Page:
Date of Award

5-2012

Degree Type

Dissertation

Degree Name

Doctor of Philosophy

Major

Nuclear Engineering

Major Professor

Arthur E. Ruggles

Committee Members

Lawrence H. Heilbronn, Belle R. Upadhyaya, Robert W. McAmis, Basil N. Antar

Abstract

The velocity field for two vertical parallel water jets impinging into a large stationary volume of water is mapped using ultrasonic interrogation. Thermal mapping of the vertical parallel water jets at high Reynolds numbers has been performed. The velocity data and associated statistics are related to the measurement volume and the ultrasonic Doppler measurement technique. The data are also compared to the literature for twin jets. The interaction of parallel jets is of interest to liquid metal reactor design. Liquid metal fast reactor (LMFR) coolant enters the bottom of the fuel bundles and exits through the top of the bundles. The power levels are not uniform in the bundles, leading to variation in bundle exit flow temperatures. The flow from the fuel bundles must mix thoroughly in the upper plenum of the reactor, prior to exiting through the hot leg of the reactor. Otherwise temperature variations in the hot leg flow can lead to unacceptable thermal stresses. The thermal-fluid phenomena controlling the mixing from twin jets examined here are similar to those controlling mixing of exit flows from the fuel bundles. Consequently, data from the parallel jet geometry are useful to validate Computational Fluid Dynamic (CFD) codes used for liquid metal reactor design. The water tests provide the opportunity to refine experimental technique, and to qualify the ultrasound instrument prior to deployment in liquid metal experiments. The framework for the validation of proposed LMFR CFD simulations is developed. A literature review of jet theory and the state of CFD verification and validation is performed. Following the literature review, CFD scoping studies are performed to aid the placement of instrumentation, data acquisition planning, and the design of the water test facility. The water test facility was then constructed and ultrasonic velocity measurements were performed to characterize the jet time averaged velocity field and local velocity variation statistics. Mathematical transformation between ultrasonic velocity measurements and CFD predictions are established. The ultrasonic velocity data from this project will be corroborated with optical particle tracking data later in the project. This work is funded by a research grant from the NEUP under DOE.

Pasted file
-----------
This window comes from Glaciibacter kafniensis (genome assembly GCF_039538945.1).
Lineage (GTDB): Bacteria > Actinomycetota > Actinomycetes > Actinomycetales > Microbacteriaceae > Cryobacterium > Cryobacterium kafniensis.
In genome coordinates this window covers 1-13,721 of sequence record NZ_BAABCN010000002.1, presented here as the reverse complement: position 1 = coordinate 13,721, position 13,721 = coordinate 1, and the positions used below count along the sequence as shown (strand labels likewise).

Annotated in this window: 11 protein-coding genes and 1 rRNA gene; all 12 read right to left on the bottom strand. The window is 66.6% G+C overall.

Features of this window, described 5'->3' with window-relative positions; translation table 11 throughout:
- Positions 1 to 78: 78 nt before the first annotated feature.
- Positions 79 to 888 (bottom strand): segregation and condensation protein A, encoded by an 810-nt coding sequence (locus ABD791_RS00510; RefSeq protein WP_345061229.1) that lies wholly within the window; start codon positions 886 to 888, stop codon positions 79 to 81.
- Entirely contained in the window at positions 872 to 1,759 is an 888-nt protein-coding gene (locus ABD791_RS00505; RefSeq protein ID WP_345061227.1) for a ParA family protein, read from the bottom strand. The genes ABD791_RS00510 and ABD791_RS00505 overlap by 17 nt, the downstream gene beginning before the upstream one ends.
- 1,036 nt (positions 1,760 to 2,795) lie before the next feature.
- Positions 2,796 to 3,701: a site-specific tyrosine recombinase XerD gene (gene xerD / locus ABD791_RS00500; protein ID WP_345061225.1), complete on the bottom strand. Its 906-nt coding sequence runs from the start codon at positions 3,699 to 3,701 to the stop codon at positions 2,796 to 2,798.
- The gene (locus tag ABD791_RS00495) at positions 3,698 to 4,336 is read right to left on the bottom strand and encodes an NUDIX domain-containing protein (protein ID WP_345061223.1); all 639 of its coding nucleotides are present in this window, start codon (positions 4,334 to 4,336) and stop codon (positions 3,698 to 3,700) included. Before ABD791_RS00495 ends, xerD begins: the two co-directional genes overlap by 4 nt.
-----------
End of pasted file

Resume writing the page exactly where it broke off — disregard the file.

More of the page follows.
NEUP_TwinJet_Thermal_Data.zip (120868 kB)
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